Some Andover High School students have found a legitimate reason to disrupt their science teacher's lectures | observing live earthquakes happening across the world.

Thanks to modern seismology and an $11,000 grant, that's exactly what happened earlier this fall in senior Scott Pilla's geology class, when a fellow student interrupted teacher Frank Wroblewski's lesson after seeing seismic readings large enough to cause tsunami warnings.

Wroblewski's geology and environmental science classes have been using a seismograph mounted on a lab bench this year to learn hands-on lessons about math, physics, earthquakes and plate tectonics.

"We were talking about something unrelated and the kid looked over and asked if that was an earthquake," said Pilla, 18. "It's pretty exciting. ... I definitely like studying different earthquakes. I never knew we had so many. We never hear about the small ones, we only hear about the major ones."

Andover High School is one of 26 schools in eastern Massachusetts participating in the Boston College Educational Seismology Project. Through a grant from the Andona Society and Philips Medical, students are able to use the seismograph to detect and locate earthquakes happening virtually anywhere on the globe.

As part of the project, a visiting seismologist from Boston College also gives lectures and works in small groups with the students once a week. Wroblewski's elective geology and freshman environmental science classes are participating.

"It's interesting when the students can sit in class and then see an earthquake happening," said Wroblewski. "It's been fun to have one when they're in class. It's a little more interesting than my teaching, I guess."

It takes between seven to eight minutes for an earthquake wave to get from California to the East Coast, according to Wroblewski. While some seismographs are buried in the ground to measure small, local events, the one at Andover High School measures long-distance ground movement through interpreting the movement of the actual school building.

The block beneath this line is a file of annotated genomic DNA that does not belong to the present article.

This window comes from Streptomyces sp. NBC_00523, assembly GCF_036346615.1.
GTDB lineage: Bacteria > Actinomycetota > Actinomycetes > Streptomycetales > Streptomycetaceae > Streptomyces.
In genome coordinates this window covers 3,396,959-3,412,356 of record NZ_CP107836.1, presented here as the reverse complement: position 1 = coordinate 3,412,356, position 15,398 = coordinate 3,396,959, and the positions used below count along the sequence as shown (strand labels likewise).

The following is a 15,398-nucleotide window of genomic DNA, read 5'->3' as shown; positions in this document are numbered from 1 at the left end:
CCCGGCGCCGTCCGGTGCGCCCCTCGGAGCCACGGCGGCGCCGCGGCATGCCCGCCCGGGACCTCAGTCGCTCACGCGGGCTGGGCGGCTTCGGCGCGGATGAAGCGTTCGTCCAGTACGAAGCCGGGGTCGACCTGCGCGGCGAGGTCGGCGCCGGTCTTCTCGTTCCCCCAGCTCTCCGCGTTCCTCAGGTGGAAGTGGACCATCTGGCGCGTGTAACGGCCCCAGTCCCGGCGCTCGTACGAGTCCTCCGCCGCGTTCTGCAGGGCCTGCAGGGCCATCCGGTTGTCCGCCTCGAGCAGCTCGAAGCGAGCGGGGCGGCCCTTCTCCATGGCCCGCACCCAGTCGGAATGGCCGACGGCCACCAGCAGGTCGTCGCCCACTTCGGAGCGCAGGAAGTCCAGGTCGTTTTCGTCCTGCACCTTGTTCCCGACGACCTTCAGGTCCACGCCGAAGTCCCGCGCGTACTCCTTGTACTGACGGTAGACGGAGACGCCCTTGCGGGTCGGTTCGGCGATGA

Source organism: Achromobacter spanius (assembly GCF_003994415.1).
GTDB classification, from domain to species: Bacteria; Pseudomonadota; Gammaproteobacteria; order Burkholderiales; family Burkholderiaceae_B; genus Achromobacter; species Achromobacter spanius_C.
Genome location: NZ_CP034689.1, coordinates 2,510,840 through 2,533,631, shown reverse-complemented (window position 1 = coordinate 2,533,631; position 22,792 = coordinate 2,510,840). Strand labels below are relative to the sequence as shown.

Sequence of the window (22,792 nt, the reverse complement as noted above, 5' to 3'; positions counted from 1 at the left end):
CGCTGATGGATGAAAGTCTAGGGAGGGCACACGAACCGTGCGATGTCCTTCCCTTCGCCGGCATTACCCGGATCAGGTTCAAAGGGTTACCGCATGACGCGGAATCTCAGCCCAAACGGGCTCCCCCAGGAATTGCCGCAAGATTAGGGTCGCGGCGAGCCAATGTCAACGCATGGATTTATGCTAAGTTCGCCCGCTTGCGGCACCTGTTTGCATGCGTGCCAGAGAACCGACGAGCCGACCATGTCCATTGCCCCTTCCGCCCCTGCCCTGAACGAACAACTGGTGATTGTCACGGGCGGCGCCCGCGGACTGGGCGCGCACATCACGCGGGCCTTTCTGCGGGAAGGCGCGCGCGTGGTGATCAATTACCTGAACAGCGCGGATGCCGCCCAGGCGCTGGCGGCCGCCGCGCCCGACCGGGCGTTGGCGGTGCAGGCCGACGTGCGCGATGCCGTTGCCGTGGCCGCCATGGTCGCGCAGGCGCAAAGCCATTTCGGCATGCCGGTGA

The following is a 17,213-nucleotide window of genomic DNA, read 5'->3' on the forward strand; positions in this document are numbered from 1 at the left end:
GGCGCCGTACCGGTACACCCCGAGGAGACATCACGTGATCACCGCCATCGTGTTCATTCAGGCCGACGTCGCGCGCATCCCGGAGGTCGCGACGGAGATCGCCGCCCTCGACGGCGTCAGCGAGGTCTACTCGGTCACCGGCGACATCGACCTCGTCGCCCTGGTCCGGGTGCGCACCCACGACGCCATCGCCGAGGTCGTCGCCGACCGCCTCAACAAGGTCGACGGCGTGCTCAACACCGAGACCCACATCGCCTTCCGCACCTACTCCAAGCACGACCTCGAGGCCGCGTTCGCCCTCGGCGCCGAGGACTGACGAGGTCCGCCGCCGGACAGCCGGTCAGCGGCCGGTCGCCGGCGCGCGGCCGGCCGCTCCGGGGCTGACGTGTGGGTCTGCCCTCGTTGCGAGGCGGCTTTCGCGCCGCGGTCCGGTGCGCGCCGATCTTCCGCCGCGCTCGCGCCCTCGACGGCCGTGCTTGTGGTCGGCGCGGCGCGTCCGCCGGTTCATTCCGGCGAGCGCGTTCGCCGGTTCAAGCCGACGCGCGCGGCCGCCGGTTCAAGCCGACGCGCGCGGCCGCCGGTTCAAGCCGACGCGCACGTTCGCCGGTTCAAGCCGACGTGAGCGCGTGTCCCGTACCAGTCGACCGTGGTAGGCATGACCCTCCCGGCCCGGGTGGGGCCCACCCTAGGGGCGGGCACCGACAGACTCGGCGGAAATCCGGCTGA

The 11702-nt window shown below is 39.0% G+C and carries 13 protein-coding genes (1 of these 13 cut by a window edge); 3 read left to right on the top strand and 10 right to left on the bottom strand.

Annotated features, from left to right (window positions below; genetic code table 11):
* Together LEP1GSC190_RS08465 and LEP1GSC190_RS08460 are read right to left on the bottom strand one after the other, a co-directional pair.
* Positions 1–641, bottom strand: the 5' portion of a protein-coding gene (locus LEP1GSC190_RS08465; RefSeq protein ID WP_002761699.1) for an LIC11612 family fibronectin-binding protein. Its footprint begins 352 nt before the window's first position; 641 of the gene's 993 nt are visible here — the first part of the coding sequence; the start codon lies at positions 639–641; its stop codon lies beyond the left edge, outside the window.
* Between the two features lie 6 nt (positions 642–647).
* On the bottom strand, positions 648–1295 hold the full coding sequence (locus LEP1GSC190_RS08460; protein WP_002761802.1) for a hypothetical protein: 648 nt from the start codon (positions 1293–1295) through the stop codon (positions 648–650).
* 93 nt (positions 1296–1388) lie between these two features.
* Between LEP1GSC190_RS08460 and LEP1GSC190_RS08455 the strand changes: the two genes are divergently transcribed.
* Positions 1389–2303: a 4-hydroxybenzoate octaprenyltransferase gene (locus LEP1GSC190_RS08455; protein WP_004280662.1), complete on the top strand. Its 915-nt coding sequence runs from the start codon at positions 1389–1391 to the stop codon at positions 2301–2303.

Wroblewski's students have picked up readings from Peru, the Indian Ocean and Central America. But because of the nature of the instrument, local readings equivalent to last year's Danversport explosion won't register on the seismograph.

"It's a unique little instrument," said Wroblewski. "We'd pick up every bus that drove by and every student walking down the hall. It's designed to filter out the local noise."

Data from the seismographs at each of the 26 participating schools is available on the Internet for comparisons, Wroblewski said. Students are able to plot the epicenter of an earthquake by comparing readings with two information from two other schools.

The timing between seismic waves is an indicator of how far away an earthquake is, Wroblewski said.

"It can be very accurately done and very quickly done," Wroblewski said of the seismographic data, which is processed through a computer program. "It does the calculating very quickly for you."

As a geology major in college, Wroblewski said he once constructed a rudimentary seismograph himself.

One drawback to the older models was that the paper used to record the readings needed regular changing.

These days, Wroblewski said, computer analysis of the data is the most enjoyable aspect for some students.

"They are learning how to read and interpret a seismograph and to plot earthquakes," said Wroblewski. "It's a great example because it's hands on."

Pilla agreed working with scientific equipment is more enjoyable than traditional book work.

"That's definitely one of the highlights of the class," said Pilla. "Any time you can work hands on it's much more interesting than learning something in a book and trying to memorize it."





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